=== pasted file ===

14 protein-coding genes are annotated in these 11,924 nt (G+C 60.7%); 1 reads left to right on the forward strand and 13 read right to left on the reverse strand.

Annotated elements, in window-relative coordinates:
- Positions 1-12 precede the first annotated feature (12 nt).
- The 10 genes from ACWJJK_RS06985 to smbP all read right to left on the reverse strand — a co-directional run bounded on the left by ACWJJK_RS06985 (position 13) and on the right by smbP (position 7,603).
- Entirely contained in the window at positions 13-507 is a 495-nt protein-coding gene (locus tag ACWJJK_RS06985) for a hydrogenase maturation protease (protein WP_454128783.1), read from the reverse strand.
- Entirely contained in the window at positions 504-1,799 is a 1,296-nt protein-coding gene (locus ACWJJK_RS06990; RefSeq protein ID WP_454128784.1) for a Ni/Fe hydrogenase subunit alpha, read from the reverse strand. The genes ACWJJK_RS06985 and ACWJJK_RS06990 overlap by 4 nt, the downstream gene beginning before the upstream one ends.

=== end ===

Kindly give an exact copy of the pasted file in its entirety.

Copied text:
14 protein-coding genes are annotated in these 11,924 nt (G+C 60.7%); 1 reads left to right on the forward strand and 13 read right to left on the reverse strand.

Annotated elements, in window-relative coordinates:
- Positions 1-12 precede the first annotated feature (12 nt).
- The 10 genes from ACWJJK_RS06985 to smbP all read right to left on the reverse strand — a co-directional run bounded on the left by ACWJJK_RS06985 (position 13) and on the right by smbP (position 7,603).
- Entirely contained in the window at positions 13-507 is a 495-nt protein-coding gene (locus tag ACWJJK_RS06985) for a hydrogenase maturation protease (protein WP_454128783.1), read from the reverse strand.
- Entirely contained in the window at positions 504-1,799 is a 1,296-nt protein-coding gene (locus ACWJJK_RS06990; RefSeq protein ID WP_454128784.1) for a Ni/Fe hydrogenase subunit alpha, read from the reverse strand. The genes ACWJJK_RS06985 and ACWJJK_RS06990 overlap by 4 nt, the downstream gene beginning before the upstream one ends.